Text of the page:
Of course, some of his recurring motifs are simply creepy. The Almodovarian trope that makes me most uncomfortable is that of the loving kidnapper/stalker/rapist. In 1990’s Tie Me Up! Tie Me Down!, for example, Ricky stalks Marina, hits her in the face, keeps her tied to the bed in her apartment, and … eventually wins her love with his devotion, his sad life story, and his excellent skills in the sack. Twelve years later, Talk to Her’s Benigno is an incredibly loving partner, tending to Alicia with astonishing dedication; the problem is that she is in a coma, and he is the nurse entrusted with her care. (Perhaps the clearest indication of Almodóvar’s maturity is his decision to cut to a black-and-white silent short when Benigno has sex with Alicia; a welcome contrast to the grotesque scene in Kika, where a crazed rapist continues to thrust away even as two cops attempt to pull him off the woman he is assaulting.) Of course, these men are all psychopaths, albeit charming, likable psychopaths; Almodóvar has produced cinema’s most loving portraits of the criminally insane.
I suspect the outrageous storylines cause less offense than their descriptions would lead us to expect because they’re told with love and humor. Almodóvar is famous for his sympathetic portrayals of women, and while he has worked with some of Spain’s most celebrated female talents (Carmen Maura, Victoria Abril, Marisa Paredes, Penélope Cruz), his greatest gift is for hiring comedic actresses and writing wonderful scenes for them to perform. (I’m sorry to tell you that if you don’t speak Peninsular Spanish, you’re missing half the laughs. Subtitles can’t possibly do justice to the linguistic playfulness of these comedic character sketches.) Quick, think of an iconic Almodóvar face. Odds are you conjured up funny women Rossy de Palma, Chus Lampreave, María Barranco, or Loles León. These actresses show up in Almodóvar’s casts with such regularity—Lampreave eight times, Maura seven times, and Paredes six times—that they start to seem like family. In fact, members of Almodóvar’s birth family show up even more frequently; his mother appeared in four of his films, and brother Agustín has made cameo appearances in all but one of Pedro’s movies. (I’d love to know why he missed out on The Flowers of My Secret.) Even when casting, Almodóvar can’t resist repetition!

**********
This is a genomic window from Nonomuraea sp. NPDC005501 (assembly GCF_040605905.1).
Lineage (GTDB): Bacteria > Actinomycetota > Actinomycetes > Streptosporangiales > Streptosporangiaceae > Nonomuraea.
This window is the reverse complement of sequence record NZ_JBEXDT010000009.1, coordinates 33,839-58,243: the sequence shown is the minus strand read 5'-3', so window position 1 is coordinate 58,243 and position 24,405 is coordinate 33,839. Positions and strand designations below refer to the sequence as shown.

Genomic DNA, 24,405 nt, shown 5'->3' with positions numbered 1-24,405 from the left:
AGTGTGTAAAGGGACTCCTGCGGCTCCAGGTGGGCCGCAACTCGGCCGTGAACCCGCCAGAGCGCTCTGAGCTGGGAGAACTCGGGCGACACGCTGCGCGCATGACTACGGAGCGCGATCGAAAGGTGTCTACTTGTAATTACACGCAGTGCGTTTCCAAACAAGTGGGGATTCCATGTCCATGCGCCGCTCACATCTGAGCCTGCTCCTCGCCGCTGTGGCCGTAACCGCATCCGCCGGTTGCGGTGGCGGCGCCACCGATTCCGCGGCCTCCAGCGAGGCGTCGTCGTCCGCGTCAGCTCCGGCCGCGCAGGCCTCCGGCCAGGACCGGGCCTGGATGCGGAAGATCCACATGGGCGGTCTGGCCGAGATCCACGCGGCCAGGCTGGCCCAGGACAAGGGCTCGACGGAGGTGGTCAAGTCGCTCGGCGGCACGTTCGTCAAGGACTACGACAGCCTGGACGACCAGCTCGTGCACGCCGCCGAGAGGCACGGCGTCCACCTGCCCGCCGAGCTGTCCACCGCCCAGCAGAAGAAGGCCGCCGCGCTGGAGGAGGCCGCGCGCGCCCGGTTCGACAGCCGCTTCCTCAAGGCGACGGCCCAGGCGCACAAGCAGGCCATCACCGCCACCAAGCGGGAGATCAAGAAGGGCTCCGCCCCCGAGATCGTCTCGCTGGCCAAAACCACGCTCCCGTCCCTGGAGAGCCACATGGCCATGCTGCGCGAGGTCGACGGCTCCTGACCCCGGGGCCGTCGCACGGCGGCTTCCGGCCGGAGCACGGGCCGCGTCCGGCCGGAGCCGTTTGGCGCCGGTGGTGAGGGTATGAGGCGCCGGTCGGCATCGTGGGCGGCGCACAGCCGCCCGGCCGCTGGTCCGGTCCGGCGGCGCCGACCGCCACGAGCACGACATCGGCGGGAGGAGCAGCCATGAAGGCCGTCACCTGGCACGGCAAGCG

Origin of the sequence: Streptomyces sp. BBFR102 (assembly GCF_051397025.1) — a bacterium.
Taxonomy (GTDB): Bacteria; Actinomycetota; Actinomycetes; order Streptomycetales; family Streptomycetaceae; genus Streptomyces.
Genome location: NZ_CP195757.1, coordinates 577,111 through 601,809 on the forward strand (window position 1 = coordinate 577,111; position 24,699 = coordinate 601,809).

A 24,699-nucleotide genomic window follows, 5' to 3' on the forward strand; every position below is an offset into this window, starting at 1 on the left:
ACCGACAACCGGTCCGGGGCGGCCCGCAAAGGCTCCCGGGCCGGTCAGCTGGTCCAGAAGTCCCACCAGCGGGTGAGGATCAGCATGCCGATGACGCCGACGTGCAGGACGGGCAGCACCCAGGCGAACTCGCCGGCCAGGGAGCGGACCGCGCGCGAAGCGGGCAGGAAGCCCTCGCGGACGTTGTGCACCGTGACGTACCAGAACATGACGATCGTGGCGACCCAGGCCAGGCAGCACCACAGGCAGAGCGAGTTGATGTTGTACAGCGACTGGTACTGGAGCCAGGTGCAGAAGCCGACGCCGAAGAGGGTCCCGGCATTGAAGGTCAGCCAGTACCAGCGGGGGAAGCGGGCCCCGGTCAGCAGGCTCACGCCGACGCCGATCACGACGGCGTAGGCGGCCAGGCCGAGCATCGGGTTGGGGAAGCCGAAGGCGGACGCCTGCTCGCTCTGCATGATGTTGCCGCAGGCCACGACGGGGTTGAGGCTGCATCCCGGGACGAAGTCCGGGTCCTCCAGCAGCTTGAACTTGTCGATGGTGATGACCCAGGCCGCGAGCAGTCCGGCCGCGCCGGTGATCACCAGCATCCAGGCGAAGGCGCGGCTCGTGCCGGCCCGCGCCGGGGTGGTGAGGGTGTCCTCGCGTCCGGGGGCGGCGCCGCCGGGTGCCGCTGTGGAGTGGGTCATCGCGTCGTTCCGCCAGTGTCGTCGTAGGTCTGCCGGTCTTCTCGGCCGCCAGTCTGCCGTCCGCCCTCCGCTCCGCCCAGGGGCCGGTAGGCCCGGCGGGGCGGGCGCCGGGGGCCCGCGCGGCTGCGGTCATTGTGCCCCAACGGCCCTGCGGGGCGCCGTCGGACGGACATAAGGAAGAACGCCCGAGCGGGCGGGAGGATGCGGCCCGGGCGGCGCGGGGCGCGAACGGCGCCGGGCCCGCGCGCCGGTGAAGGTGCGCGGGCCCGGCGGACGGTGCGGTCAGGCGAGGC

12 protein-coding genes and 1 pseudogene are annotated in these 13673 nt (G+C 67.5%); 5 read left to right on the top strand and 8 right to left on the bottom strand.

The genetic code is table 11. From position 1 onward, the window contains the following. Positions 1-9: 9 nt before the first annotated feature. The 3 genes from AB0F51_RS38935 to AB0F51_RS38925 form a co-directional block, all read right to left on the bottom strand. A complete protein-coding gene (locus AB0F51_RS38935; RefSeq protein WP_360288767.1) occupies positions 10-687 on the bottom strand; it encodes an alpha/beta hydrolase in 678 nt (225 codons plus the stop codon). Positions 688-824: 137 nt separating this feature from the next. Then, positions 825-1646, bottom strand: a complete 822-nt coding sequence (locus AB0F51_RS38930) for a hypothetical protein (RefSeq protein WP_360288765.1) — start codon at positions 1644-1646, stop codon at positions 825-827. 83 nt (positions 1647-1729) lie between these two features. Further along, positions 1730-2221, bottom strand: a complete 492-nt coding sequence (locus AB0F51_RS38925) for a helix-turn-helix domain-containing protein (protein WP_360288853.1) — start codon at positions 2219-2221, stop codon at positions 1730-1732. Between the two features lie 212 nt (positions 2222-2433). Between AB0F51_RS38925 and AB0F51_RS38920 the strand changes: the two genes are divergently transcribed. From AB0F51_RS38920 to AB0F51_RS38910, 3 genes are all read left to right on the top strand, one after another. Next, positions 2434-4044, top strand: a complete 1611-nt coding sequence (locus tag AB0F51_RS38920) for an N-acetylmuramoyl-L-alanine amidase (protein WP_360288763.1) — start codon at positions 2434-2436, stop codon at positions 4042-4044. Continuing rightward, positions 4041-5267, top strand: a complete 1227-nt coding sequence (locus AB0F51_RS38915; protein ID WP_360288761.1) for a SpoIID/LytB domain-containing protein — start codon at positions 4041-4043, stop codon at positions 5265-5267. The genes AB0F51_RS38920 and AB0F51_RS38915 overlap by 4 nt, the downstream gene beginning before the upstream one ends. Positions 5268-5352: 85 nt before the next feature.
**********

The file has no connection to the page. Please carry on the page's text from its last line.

Tabulating all these tics hasn’t diminished my love for Almodóvar. On my way to see The Skin I Live In, I predicted to a co-worker that it would involve a hospital of some kind, a rape, voyeurism, and stairs. Reader, I was 4 for 4. I’d been typing the email as my subway train crossed from Brooklyn into Manhattan, and if the bridge had been a little longer, I’m sure I could have nailed a few more prognostications. Does that mean the new movie was predictable? Absolutely not. Despite my scientific study of the great Spanish writer-director, I was as stunned by the film’s narrative twists as the next viewer. Almodóvar obsessively returns to themes and scenes not because he lacks imagination, but because he has the creativity to remake them afresh every time he comes back to them.
Also in Slate, Dana Stevens reviews The Skin I Live In.